This regulations roundup uncovers how the European Union has been busy laying the groundwork for a world of open data sharing and digital sovereignty. The forthcoming EU Data Act and Data Governance Act aim to make more data available for society and the economy. By doing so, the EU wants to avoid data processing becoming concentrated in the hands of a few dominant players as data gatekeepers in today’s digital world.
This is the second part of this blog series, following up on our previous post about the Digital Services Act and the Digital Markets Act. In our next blog, we’ll delve into the Artificial Intelligence Act.
To give some background and context, let’s go back to 2020. Then, the European Commission outlined its European Data Strategy. One of its goals was to create a single common data market based on a harmonised framework for exchanging data.
The EU believes data-driven applications will benefit citizens and businesses in many ways, from improving healthcare to creating safer transport systems to improving sustainability and energy efficiency. The EU argues this can make life better for everyone. But it also wants to ensure the companies and individuals who generate this data do so while respecting citizens’ rights.
What is the EU Data Act?
The European Union Data Act aims to make it easier for organisations and people to access data by removing barriers to sharing it. It aims to make data sharing and its use/reuse easier for everyone by setting standards at an EU-wide level.
European Commissioner Margarethe Vestager described the Act’s aims as giving consumers and companies “even more control over what can be done with their data, clarifying who can access data and on what terms. This is a key digital principle that will contribute to creating a solid and fair data-driven economy and guide the Digital transformation by .”
The Act will regulate the use of data generated by Internet of Things (IoT) devices. For example, manufacturers don’t always design their products in a way that allows users, both professionals and consumers, to take full advantage of the digital data they create when using IoT objects. The Act addresses this, with rules and measures that:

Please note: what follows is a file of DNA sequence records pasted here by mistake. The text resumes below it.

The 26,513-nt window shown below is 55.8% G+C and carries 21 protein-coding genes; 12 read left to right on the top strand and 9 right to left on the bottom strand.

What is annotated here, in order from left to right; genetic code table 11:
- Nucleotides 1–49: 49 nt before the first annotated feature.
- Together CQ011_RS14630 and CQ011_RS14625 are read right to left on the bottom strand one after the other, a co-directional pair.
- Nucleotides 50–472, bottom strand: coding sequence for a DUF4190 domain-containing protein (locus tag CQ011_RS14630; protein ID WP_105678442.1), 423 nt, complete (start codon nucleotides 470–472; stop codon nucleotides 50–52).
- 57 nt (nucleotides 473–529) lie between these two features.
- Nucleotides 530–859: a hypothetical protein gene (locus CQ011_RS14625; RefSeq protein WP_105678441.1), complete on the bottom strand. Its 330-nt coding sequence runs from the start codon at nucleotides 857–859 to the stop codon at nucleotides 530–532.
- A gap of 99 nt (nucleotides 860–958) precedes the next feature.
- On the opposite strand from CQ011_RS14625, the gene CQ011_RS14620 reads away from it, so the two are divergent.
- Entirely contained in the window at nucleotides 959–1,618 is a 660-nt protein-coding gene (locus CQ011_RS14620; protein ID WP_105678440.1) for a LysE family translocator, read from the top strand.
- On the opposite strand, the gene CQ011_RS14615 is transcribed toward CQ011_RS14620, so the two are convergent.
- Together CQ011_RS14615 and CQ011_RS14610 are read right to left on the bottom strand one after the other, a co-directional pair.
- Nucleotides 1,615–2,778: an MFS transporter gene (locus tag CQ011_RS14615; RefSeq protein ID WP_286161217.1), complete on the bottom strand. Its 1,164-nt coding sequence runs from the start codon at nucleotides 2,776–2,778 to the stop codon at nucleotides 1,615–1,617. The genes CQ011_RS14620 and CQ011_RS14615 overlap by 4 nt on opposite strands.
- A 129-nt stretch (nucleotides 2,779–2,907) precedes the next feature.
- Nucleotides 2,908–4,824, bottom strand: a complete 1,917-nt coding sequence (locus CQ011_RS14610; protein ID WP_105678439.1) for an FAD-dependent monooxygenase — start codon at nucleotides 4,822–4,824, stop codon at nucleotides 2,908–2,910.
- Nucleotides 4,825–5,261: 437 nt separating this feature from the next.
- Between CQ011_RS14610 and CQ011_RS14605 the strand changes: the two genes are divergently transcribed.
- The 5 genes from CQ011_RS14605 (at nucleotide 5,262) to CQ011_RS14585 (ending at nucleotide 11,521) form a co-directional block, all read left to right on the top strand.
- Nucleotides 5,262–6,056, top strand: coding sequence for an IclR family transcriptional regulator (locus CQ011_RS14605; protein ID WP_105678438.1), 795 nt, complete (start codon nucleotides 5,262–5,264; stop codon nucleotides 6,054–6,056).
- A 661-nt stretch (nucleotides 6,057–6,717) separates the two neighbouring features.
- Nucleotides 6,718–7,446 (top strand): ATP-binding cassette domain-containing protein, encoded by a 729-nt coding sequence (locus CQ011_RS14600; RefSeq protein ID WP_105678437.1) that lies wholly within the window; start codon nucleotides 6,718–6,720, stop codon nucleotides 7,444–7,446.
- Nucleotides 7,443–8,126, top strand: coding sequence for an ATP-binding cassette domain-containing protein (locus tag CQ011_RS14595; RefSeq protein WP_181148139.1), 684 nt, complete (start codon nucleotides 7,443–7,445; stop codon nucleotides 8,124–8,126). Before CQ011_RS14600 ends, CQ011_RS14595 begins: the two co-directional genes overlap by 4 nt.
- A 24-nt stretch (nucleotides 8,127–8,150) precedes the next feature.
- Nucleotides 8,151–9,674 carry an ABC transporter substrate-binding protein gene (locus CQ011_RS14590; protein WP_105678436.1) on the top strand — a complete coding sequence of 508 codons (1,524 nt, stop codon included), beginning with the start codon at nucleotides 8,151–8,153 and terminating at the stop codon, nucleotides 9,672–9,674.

- Allow customers to effectively switch between different cloud data-processing services providers and putting in place safeguards against unlawful data transfer.
- Rebalance negotiating power for small and medium enterprises by preventing abuse of contractual imbalances in data sharing contracts.
- Shield SMEs from unfair contractual terms imposed by a party with a significantly stronger bargaining position.
- Allow users of connected devices to gain access to data generated by them, which is often exclusively harvested by manufacturers.
Who does it apply to?
The Act will apply to device manufacturers, providers of digital services and connected products (such as the Internet of Things or IoT) as well as public authorities in the EU. The Act will have broad territorial applications, meaning within the EU and organisations outside of the EU who place their devices and products into the EU market.
Notably, the Act clarifies that databases containing data from IoT devices and objects should not be subject to separate legal protection. This will ensure they can be accessed and used by the user of those devices. The Act will make more data available for the benefit of companies, citizens and public administrations.
When will it be enforced?
This Act is expected mid-2024, The draft of the Data Act was published on 23 February 2022.
How does it interact with the GDPR?
The EU Data Act will coincide with the GDPR but provides wider rules that apply to all ‘data’, which covers sound, visual or audio-visual recordings. This means more control for people over ‘all’ their data, not just personal data which falls under the GDPR’s remit.
For example, the Data Act should help customers to effectively switch between services. Organisations, particularly smaller businesses, will be able to access data they create. The Act focuses on making clear who can create value from data and under what conditions. Along with the Data Governance Act, the EU Data Act aims to make the EU a leader in a data-driven society. The EU Data Act will govern devices such as domestic machines and cars, but it will exclude anything with screens; for example phones or laptops.